1999 – Medecins Sans Frontiers, an organisation providing medical and humanitarian relief for victims of wars and natural emergencies.
The organisation was awarded with the Nobel Peace Prize for its pioneering humanitarian work on several continents.
Medecins Sans Frontiers (in English: Doctors without Borders) was founded in 1971 in France, in the wake of reports on the fate of the population of the separatist Republic of Biafra, Nigeria. The MSF is guided by the principle that medical assistance should be given wherever it is really needed, regardless of political circumstances.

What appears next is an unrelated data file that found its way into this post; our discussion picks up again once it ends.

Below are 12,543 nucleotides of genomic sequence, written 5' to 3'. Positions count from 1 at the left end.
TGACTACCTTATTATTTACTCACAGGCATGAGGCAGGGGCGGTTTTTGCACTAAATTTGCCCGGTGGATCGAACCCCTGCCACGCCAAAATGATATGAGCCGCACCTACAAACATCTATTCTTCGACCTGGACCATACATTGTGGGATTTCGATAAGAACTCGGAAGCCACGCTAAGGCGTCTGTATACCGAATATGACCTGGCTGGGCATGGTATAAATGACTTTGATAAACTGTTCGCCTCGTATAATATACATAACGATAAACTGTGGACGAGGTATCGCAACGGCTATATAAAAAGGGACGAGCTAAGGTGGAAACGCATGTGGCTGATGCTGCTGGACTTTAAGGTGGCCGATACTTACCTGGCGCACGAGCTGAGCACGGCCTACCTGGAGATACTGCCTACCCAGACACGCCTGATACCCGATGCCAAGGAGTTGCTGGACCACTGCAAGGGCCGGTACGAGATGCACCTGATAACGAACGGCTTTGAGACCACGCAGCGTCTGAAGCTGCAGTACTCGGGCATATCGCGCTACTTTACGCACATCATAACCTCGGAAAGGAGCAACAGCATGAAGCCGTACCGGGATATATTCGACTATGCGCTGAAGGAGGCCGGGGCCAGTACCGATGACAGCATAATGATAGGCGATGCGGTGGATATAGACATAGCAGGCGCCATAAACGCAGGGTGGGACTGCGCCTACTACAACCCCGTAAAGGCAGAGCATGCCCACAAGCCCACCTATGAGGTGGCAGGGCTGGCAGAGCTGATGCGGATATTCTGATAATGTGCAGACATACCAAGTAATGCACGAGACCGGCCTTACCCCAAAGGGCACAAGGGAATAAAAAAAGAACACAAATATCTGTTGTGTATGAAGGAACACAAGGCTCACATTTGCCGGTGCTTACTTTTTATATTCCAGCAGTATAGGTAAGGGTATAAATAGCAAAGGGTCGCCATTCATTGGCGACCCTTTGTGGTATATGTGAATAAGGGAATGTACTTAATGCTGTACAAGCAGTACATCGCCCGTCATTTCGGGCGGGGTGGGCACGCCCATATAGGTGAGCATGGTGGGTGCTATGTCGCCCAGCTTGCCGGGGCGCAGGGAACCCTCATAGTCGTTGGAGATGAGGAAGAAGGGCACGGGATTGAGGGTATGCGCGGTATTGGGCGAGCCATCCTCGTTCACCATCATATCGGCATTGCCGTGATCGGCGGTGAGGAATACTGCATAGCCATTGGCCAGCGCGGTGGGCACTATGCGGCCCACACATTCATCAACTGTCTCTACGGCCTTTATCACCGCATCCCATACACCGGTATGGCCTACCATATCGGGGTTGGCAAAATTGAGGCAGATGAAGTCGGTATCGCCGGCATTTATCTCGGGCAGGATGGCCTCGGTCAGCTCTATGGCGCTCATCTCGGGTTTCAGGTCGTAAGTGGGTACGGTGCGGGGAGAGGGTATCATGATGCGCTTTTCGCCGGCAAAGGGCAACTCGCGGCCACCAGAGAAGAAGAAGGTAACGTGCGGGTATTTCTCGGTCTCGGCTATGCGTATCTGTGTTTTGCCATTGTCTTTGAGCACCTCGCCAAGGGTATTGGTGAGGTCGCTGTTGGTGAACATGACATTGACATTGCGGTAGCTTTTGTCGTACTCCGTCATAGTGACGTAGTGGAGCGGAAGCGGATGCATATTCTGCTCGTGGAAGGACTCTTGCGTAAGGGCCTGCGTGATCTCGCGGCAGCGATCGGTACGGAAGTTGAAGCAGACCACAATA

The organisation is best known for its activities in conflict-torn regions and developing countries struggling with endemic infections. Each year, the MSF sends to the field 2,500 doctors and nurses supported by 15,000-strong local staff. They work in 80 countries worldwide. Annually, practitioners working with Medecins Sans Frontiers give six million patient consultations and performs 200,000 surgical interventions.